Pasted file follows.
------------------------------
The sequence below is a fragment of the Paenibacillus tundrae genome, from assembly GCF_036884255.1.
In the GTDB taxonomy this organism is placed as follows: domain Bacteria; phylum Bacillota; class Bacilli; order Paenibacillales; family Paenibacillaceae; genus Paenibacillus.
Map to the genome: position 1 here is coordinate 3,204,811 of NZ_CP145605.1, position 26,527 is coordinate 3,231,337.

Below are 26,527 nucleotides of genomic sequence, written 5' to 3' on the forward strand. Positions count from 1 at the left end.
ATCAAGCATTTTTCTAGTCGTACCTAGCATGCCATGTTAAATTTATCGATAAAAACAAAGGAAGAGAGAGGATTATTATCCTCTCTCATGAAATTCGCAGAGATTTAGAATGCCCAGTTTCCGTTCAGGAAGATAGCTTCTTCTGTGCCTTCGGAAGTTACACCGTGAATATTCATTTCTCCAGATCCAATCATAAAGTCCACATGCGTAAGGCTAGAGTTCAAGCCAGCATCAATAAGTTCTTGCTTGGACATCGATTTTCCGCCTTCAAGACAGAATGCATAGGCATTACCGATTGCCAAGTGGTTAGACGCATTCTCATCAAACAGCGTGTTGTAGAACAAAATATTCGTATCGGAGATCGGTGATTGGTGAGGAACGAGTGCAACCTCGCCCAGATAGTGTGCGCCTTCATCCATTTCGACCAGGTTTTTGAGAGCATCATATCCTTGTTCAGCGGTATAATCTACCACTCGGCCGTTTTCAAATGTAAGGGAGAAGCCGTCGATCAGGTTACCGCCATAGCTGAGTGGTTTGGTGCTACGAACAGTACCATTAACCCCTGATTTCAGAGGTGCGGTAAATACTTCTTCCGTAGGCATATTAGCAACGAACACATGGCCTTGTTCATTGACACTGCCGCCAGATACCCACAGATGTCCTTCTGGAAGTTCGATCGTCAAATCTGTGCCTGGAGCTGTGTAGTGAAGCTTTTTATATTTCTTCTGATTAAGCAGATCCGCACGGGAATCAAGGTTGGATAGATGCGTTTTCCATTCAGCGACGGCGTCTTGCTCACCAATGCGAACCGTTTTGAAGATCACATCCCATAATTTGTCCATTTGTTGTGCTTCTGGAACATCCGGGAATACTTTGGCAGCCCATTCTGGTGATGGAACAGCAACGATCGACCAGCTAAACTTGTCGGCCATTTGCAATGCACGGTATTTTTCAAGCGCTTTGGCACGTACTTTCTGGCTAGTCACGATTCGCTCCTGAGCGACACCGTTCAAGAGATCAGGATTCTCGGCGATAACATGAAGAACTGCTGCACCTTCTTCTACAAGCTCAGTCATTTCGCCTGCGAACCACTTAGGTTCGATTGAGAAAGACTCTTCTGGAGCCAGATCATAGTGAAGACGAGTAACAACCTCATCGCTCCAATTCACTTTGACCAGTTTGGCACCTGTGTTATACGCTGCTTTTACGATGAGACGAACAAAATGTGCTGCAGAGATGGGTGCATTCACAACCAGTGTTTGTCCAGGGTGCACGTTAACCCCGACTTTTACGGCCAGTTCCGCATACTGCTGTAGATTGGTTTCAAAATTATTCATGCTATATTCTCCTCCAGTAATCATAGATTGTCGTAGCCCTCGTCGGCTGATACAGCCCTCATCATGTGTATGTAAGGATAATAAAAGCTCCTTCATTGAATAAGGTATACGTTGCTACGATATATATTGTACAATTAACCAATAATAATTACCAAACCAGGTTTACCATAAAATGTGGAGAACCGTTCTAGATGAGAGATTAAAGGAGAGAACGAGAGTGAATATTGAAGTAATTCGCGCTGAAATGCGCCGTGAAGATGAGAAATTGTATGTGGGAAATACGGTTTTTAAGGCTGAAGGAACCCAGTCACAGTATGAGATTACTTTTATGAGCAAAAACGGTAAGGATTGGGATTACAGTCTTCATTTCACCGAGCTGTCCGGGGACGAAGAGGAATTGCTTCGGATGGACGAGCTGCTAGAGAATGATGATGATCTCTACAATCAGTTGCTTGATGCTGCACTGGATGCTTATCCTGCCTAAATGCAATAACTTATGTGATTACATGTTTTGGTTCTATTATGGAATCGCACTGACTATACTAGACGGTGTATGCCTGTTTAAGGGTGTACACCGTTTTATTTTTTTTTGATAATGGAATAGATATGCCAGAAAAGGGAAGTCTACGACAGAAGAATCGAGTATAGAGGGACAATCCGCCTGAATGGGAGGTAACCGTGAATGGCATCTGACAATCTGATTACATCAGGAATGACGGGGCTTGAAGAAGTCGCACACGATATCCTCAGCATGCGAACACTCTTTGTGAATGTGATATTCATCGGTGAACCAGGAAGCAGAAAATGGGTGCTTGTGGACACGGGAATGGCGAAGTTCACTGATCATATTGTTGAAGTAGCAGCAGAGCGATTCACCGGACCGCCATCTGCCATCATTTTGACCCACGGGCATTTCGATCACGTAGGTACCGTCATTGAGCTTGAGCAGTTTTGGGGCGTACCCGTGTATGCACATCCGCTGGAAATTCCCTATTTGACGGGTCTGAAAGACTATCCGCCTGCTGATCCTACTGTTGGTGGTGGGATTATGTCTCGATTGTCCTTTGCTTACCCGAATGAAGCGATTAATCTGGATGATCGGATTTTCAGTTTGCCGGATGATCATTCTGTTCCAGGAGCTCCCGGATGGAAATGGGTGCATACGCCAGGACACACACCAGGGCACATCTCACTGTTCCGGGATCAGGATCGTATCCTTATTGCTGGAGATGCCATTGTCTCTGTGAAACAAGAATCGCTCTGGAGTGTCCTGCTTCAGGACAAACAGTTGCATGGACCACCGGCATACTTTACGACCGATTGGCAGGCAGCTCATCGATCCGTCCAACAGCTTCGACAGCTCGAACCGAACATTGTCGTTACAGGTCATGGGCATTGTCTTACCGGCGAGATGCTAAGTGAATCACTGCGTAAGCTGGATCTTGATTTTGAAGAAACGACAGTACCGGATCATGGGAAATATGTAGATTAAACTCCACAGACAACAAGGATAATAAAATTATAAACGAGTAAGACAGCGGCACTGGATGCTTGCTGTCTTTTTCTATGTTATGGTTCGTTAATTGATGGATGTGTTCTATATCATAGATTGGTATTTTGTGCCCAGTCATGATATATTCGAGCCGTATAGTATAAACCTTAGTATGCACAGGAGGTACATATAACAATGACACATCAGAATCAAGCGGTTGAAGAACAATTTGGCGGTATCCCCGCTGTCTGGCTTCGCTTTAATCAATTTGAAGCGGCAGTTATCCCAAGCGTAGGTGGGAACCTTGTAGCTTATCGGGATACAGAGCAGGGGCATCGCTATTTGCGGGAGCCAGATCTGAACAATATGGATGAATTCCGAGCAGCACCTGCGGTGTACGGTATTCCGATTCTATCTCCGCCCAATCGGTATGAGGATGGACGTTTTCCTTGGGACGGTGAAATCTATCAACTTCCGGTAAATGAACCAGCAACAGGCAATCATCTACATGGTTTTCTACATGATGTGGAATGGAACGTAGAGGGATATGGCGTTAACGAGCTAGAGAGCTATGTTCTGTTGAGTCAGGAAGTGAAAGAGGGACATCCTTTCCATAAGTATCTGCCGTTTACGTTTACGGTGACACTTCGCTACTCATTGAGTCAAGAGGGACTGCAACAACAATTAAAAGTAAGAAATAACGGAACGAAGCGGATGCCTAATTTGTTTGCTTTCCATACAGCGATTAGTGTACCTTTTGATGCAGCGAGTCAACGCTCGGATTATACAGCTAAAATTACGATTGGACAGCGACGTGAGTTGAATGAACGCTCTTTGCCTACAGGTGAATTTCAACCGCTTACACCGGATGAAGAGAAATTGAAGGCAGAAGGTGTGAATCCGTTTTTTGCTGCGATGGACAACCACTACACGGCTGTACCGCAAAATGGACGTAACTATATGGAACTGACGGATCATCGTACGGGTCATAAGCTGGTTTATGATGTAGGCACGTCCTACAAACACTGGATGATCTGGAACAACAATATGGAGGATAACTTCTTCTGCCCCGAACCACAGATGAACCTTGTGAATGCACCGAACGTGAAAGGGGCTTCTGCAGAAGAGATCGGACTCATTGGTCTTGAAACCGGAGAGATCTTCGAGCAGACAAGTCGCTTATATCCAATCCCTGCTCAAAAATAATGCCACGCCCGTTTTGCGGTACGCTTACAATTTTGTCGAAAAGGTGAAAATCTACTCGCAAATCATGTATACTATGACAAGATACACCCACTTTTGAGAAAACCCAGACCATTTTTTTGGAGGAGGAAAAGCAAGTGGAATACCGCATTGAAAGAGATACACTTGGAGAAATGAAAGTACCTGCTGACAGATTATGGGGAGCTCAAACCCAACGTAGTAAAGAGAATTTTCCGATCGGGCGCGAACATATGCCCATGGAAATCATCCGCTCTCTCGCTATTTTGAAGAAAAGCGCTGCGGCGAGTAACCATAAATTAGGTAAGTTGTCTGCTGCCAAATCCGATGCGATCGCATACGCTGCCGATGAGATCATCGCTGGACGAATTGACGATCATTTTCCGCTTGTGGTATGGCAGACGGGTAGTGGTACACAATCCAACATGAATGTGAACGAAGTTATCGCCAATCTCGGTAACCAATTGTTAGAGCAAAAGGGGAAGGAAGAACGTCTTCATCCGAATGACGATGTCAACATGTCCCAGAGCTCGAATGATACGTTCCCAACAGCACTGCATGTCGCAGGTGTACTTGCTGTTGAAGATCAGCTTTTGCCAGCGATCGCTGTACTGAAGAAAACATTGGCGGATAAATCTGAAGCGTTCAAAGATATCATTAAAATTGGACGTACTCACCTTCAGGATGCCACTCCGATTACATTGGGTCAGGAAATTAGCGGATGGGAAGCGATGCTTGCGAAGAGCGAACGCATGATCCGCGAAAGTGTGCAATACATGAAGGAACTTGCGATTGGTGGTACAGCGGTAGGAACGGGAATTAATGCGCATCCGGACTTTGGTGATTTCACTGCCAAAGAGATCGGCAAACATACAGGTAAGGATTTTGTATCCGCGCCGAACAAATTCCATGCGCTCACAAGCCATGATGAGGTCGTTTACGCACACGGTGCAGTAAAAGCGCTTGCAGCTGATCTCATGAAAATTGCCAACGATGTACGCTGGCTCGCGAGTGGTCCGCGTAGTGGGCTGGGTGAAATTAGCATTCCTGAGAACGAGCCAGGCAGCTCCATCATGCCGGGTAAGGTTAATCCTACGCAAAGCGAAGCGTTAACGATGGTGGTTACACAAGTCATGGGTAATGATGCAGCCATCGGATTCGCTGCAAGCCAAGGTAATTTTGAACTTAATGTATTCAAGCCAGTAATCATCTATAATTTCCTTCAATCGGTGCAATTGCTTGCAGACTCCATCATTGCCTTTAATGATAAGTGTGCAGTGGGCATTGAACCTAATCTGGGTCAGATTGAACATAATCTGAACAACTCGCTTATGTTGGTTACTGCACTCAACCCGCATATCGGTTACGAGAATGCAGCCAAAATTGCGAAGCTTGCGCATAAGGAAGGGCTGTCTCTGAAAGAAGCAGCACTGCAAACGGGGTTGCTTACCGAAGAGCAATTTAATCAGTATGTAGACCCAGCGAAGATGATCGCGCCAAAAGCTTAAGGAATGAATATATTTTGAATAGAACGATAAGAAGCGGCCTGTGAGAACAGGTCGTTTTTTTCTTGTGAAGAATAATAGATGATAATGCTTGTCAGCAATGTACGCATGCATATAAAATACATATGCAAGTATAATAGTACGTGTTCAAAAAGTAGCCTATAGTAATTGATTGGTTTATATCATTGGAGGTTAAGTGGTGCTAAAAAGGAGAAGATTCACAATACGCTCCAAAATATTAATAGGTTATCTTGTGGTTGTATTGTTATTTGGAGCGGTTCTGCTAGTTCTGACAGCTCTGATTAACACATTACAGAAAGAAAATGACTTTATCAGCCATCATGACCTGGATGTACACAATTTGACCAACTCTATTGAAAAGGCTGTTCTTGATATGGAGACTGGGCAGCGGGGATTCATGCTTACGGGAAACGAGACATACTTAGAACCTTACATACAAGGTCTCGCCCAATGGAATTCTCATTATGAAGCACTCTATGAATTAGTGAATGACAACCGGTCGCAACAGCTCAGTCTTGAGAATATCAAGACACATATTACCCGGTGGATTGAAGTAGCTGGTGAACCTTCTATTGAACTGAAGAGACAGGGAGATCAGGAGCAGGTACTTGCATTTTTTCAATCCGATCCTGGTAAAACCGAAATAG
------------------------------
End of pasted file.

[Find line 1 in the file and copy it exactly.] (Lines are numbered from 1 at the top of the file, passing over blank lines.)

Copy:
The sequence below is a fragment of the Paenibacillus tundrae genome, from assembly GCF_036884255.1.